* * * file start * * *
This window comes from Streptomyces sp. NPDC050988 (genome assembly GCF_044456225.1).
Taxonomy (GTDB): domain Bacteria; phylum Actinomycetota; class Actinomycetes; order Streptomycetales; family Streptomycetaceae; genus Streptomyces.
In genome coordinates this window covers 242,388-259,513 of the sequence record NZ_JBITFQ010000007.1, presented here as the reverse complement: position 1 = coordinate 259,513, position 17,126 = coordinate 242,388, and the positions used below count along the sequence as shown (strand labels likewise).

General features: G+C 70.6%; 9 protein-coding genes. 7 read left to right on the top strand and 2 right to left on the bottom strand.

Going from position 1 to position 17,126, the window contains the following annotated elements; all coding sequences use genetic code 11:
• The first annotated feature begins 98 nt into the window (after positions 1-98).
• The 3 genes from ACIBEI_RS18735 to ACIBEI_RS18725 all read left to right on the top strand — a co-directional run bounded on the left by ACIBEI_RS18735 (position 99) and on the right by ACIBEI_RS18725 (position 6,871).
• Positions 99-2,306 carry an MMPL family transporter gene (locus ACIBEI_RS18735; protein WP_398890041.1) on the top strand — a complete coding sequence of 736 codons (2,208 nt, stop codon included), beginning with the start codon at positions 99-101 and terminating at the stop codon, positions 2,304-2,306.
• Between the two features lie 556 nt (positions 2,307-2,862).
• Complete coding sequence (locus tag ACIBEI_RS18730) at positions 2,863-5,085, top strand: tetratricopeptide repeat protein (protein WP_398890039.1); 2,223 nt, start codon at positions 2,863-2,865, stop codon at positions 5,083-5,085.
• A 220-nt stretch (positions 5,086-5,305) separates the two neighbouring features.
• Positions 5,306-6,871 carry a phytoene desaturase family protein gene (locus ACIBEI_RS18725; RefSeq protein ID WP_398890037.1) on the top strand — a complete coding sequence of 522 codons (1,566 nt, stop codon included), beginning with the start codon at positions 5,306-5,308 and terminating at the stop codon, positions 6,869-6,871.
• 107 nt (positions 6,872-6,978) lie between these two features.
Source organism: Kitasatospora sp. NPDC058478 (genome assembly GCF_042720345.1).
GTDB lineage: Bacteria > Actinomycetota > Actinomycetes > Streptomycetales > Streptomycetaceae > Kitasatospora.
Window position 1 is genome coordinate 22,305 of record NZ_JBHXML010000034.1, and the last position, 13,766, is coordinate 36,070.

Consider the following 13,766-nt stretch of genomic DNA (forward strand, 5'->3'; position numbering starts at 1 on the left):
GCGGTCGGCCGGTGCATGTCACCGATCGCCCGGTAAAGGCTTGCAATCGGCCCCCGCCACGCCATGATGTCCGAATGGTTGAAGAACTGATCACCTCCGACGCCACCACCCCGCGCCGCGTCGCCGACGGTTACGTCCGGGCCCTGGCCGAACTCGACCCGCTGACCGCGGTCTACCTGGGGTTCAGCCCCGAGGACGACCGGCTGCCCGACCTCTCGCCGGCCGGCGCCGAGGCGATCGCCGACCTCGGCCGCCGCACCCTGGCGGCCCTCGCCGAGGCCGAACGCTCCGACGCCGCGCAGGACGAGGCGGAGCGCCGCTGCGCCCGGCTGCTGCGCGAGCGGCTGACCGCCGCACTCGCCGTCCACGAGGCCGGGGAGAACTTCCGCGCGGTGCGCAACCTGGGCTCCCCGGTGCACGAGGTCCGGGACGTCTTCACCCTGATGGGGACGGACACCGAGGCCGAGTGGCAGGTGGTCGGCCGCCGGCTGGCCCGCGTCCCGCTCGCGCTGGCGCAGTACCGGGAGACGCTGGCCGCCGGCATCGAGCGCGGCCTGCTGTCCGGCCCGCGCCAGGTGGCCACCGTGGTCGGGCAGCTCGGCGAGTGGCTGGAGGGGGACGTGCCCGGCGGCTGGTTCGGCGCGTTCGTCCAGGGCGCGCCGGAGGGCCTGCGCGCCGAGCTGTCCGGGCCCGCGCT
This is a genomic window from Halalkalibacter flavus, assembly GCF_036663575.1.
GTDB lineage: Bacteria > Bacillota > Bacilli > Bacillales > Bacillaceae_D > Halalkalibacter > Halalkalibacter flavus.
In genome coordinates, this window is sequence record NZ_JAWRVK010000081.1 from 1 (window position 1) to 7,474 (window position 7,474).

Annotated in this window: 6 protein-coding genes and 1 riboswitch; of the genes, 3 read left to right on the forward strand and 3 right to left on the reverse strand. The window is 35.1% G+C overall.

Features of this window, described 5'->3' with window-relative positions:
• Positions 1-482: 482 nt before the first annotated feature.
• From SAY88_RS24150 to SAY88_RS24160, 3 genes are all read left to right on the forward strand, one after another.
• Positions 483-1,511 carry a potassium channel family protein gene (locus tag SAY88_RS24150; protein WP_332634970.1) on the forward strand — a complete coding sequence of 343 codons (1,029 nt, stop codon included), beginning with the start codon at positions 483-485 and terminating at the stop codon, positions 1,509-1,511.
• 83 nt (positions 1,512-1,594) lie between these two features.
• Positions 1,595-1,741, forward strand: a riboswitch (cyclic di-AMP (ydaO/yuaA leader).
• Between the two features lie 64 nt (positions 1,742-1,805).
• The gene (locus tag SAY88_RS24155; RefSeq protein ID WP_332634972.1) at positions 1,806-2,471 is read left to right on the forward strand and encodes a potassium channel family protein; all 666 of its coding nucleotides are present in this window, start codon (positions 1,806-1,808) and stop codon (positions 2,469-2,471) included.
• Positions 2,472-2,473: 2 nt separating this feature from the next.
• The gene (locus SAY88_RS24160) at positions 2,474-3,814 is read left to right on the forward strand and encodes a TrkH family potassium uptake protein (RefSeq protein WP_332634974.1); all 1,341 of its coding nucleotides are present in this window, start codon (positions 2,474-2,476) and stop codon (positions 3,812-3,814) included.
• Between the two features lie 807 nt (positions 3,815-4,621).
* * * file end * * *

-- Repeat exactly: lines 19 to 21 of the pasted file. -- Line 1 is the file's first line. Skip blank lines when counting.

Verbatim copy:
This is a genomic window from Halalkalibacter flavus, assembly GCF_036663575.1.
GTDB lineage: Bacteria > Bacillota > Bacilli > Bacillales > Bacillaceae_D > Halalkalibacter > Halalkalibacter flavus.
In genome coordinates, this window is sequence record NZ_JAWRVK010000081.1 from 1 (window position 1) to 7,474 (window position 7,474).